Kansas is currently providing a text-book classic example of the way Republican governors and legislatures are assaulting public employee pensions. Remember, the GOP frames the discussion as a choice (a false choice) between government services and pension stability – NOT as a choice between tax cuts for the rich/corporations and government services.
So, how is Kansas a prime example? In 2012 Governor Sam Brownback signed a bill to provide massive tax cuts to everyone but employees, some retirees, and individuals whose investments are so modest they cannot afford to create trusts or partnerships in which to shelter their incomes. [LJworld] And then came the perfectly predictable news, “Brownback’s policies blew $258 million hole in income tax revenue.” [KCStar] Now that the gap has been blasted in the state budget, what does Brownback propose to do?
“Most Kansas state agencies will have their funding cut by 4% as a way to address a projected budget shortfall. Governor Brownback announced his initial budget actions today.
The Governor will implement an allotment plan for most state agencies, reducing their spending by 4% in the second half of the fiscal year.
In addition, the plan calls to transfer $95 million from the state highway fund and take $40 million from the KPERS fund.” [KAKEtv] (emphasis added)
There we have it. A false choice between a cut in services and a pension raid versus the rollback of those exceptionally generous tax cuts for wealthy individuals and corporations in the state of Kansas. Were those cuts a bit too generous? It would appear so:
“…the act dramatically changes the Kansas tax system, shifting the income tax burden from the wealthy and prosperous to working people. The act provides that all income of business owners is tax-free (except in the unusual case where a regular corporation is used). Although the act was promoted as a boost to small business, there is no limit on the size of business that can be exempt from tax.
Income of professionals — such as doctors, lawyers, architects, and accountants — practicing in partnerships will be tax-free. In a law firm, for example, the partners will pay no tax, while the clerical staff will continue on the tax rolls.
Income received from partnerships and trusts will be tax-free. Wealthy Kansans who own real estate, stocks, bonds and other investments will simply transfer those assets to a partnership or trust, thereby freeing all their investment income from tax.” [LJworld] (emphasis added)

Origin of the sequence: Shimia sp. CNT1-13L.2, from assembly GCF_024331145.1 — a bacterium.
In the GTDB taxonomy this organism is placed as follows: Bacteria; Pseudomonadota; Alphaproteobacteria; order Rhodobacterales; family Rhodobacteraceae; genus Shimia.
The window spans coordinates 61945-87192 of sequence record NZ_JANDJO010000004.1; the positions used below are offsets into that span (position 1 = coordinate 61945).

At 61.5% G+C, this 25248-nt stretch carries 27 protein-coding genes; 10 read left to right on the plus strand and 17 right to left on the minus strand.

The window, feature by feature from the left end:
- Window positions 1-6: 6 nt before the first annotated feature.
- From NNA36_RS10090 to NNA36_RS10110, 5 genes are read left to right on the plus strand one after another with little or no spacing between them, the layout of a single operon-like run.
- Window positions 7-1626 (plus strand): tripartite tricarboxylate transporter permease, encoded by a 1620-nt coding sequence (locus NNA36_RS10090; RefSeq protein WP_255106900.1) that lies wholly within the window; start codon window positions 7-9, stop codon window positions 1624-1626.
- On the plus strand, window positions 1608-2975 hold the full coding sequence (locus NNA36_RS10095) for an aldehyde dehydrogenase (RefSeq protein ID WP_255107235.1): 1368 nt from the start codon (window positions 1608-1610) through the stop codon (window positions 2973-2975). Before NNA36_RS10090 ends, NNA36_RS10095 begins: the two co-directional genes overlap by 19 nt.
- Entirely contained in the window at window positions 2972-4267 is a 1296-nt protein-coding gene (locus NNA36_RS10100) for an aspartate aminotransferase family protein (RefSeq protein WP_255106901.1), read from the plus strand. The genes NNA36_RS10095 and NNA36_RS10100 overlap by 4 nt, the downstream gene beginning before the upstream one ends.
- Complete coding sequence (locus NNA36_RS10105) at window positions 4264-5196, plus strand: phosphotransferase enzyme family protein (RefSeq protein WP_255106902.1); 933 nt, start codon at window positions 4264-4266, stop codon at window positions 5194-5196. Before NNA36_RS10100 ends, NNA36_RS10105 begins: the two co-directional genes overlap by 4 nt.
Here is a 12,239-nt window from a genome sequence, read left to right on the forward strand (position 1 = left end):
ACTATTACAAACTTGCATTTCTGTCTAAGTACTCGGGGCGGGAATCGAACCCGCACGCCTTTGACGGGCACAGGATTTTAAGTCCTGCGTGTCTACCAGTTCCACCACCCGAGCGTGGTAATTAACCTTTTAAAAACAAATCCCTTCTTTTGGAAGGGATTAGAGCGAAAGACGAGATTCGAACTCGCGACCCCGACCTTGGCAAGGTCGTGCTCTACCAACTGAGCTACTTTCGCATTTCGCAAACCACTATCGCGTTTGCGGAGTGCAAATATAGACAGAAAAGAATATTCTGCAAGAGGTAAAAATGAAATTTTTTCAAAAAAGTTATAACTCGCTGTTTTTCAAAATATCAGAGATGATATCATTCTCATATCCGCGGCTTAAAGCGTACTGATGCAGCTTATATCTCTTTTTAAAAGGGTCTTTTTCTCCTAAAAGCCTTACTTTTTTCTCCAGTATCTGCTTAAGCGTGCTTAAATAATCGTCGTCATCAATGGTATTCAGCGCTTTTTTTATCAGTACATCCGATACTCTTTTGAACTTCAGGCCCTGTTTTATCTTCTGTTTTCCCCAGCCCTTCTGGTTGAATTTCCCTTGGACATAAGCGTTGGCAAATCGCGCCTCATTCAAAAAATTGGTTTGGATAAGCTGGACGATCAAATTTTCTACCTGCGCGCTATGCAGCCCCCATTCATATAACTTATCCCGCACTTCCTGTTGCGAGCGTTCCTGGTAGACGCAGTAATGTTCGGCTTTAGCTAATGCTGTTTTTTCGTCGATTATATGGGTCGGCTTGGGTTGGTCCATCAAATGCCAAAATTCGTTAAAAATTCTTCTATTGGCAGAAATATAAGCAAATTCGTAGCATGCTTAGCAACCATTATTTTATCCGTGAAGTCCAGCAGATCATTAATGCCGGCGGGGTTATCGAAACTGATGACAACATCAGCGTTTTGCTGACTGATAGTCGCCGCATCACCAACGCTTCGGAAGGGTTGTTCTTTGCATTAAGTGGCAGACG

There we have it. Instead of admitting that the tax base was demolished and replaced with an extremely regressive tax structure, instead of admitting the tax base is no longer adequate to provide Kansas with essential public services, Governor Brownback is asserting that even more Austerity Political Economics will be applied – rather like announcing the hole in the bottom of the boat is fixed by making it larger. [More at IBTimes]
We might all be a bit more comfortable if Kansas were the only state raiding its public pension funds to cover budget shortfalls. It isn’t.
The Great New Jersey Turnaround, during which in 2011 Governor Christie made a deal to salvage his budget using a restructuring of public employee pensions as part of the package – a package he is now trying to disclaim:
“The 2011 law shifted more pension costs to public workers, but it also gave them a contract right to full payments from the state budget into their underfunded retirement plans every year. Now, lawyers for Christie are calling that budget obligation unconstitutional, “void and unenforceable” and economically reckless.” [NJ.com]
His own plan is now “void, unenforceable, and unconstitutional?” It isn’t too hard to figure out that the New Jersey governor can no longer deliver on his promise, so the lead paragraph in the newspaper should come as no surprise:
“Gov. Chris Christie is asking a state judge to dismiss a flurry of lawsuits challenging a budget veto that reduced funding for public worker pensions from a once-promised $2.25 billion to $681 million.” [NJ.com]
Kansas, New Jersey, Michigan, Wisconsin [Prog] have all experienced raids on the public employee pension plans. In Michigan pensions were raided to pay for film studio bills. [CapConf] The raids have been numerous and counterproductive. [Alternet]